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Re: LAMP vs Microsoft
From: Darren Reed <avalon () caligula anu edu au>
Date: Wed, 19 Jul 2006 17:43:51 +1000 (Australia/ACT)

In some mail from Bob Beck, sie said:

the people who use the platform to develop on top of.  If the
foundations of what you're using are insecure, then the web
developer has a harder task.

      I disagree. I think most modern computing platforms start
out as "secure" within their limitations if you understand them.
It's code written for them that is the problem, plain and simple. 

Ok, let me give you a simple example of where I believe the
foundations are insecure - string handling in PHP.  Why doesn't
PHP make all strings "safe" when passing them to external
If it's not a problem for php, does it mean the HTTP or HTML
specs need to be changed such that definition of data when it
is passed out to CGIs.

      The more complexity you add what you implement on top of a platform,
the more bugs you add in the implementation, and the more opportunity
for people not to understand the side effects. But I expect to see a
great market for people reinventing the wheel for people who don't
understand that life is pain, and anyone who says otherwise is selling

In your opinion.  You make it sound like we have the perfect wheel
now - we don't and nobody I know thinks we do.  If we did have the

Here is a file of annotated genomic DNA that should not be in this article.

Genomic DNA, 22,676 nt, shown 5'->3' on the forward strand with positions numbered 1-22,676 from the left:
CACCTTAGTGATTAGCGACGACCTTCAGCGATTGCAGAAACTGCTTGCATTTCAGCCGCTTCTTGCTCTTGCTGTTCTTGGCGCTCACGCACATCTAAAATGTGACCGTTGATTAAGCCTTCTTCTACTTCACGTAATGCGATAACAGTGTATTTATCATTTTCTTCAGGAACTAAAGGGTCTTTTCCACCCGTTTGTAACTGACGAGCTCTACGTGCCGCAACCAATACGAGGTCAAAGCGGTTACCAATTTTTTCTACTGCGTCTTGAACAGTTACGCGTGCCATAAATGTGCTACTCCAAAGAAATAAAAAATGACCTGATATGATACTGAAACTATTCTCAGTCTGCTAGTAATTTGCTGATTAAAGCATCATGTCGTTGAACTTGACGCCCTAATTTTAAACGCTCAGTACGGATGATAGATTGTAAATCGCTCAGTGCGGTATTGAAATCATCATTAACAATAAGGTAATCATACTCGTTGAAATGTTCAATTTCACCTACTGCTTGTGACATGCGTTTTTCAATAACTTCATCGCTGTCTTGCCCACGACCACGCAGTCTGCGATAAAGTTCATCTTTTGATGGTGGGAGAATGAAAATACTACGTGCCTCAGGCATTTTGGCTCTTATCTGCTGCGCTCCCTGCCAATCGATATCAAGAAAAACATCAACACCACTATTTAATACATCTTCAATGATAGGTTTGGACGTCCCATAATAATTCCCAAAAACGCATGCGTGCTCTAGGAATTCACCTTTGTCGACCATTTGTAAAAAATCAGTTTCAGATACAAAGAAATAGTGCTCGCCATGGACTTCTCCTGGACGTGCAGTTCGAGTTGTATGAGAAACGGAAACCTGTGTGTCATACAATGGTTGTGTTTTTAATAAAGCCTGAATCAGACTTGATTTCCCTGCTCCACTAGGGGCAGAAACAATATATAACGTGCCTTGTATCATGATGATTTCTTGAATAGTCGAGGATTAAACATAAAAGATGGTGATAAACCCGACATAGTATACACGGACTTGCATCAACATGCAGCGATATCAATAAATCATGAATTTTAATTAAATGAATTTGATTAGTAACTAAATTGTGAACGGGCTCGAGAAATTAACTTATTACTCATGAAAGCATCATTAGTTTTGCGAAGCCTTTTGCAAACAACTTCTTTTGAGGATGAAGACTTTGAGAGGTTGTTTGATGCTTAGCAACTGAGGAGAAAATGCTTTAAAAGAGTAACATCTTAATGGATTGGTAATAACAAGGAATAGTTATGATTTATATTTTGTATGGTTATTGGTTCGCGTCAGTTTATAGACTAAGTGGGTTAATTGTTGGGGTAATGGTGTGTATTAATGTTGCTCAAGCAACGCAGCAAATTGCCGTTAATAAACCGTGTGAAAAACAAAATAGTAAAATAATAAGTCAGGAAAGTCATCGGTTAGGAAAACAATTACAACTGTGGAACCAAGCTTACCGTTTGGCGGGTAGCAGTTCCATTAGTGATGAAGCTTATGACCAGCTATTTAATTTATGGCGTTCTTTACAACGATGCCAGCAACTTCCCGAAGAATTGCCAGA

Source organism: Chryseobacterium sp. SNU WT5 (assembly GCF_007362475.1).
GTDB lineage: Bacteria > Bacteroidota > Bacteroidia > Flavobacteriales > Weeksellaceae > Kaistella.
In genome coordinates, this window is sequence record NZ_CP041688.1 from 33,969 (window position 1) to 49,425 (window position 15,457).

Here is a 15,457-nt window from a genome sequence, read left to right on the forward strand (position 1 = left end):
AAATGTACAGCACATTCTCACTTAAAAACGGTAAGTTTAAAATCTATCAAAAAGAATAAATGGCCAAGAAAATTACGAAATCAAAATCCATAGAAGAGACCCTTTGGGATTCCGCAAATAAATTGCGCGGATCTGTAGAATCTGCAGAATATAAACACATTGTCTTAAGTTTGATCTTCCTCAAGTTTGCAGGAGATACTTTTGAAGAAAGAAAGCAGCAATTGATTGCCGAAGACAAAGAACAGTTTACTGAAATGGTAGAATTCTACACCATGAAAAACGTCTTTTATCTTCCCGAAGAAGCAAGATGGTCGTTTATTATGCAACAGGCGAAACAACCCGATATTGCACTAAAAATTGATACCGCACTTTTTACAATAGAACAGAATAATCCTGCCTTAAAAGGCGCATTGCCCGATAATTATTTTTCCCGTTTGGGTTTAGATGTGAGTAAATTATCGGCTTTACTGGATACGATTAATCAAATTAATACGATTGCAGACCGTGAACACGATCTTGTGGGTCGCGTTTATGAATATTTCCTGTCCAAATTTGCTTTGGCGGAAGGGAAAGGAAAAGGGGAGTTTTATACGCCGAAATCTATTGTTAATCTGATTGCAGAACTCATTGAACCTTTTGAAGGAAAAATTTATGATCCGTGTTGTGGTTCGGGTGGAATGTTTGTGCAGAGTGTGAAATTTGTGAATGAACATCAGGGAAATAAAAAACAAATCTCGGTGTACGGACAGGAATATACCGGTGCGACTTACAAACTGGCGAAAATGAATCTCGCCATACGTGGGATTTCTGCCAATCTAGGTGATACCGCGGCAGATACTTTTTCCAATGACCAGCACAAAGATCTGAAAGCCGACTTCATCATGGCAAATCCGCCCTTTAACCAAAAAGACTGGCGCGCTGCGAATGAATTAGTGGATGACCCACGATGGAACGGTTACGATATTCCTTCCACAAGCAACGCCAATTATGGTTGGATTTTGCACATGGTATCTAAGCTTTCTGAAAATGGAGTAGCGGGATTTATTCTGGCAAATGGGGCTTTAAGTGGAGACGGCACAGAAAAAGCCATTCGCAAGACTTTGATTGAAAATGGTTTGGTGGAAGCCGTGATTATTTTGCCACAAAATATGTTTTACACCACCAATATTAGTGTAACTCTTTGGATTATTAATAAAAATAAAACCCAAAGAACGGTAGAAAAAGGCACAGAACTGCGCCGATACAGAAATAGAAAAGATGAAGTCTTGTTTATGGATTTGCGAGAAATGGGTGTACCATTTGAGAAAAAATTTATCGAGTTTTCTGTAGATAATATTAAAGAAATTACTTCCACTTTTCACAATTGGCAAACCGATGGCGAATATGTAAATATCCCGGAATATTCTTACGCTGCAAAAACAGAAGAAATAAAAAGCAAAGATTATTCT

perfect wheel then there would be no security vulnerabilities. So
the wheel will be reinvented and perhaps multiple times, quite
necessarily.  I'd almost be tempted to say that software engineering
is in a rut and it doesn't know how to get out of it yet.

      Oh, and since you mention it, I doubt anyone the OpenBSD mob would
disagree with what I'm saying, or that I would care if they did.
Unlike the corporate world there are still some free projects that
allow for participants to speak their mind freely and not toe the
party line.

I'm not towing the party line, rather pointing out what different
groups do in order to achieve better results in terms of software
quality.  My apologies if you confused this with an attempt to
sell something.  Unfortuantely they are the only two that come
to mind but my exposure is quite limited.  I'd be more than happy
to hear of what other projects do in this area, if you'd like to
mention some.  My comments and their relevance to open source are
limited by my experience.  If I had more experience that suggested
other projects did more for software QA, I'd have cited that too.

Of course, I haven't yet asked what you're selling. Sounds
to me like it's another effort to convince the unwitting that life
isn't pain and blow SuNshine up their posteriors. 

If you've got a point to make, make it and leave the insults at home.

I'm interested in making software more secure and making the tools
we use more secure.  Part of that should be improving the process
to engineer software.  While Microsoft can hire the likes of ISS
and others to do this, for open source projects we need to discuss
and understand what groups do, think about it and think about how
we can apply that model (or part of it) to what they do.  This
requires disclosing what others do.

Now if you'd like to go live in your comfortable hole where all
software is by default insecure and we can't do much except wait
for exploits to find those bugs, feel free to sit and stay there,
but please don't criticise others for wanting a better solution
and discussing what people do to try and achieve that (even if
you think they're striving for a pot of gold at the end of a


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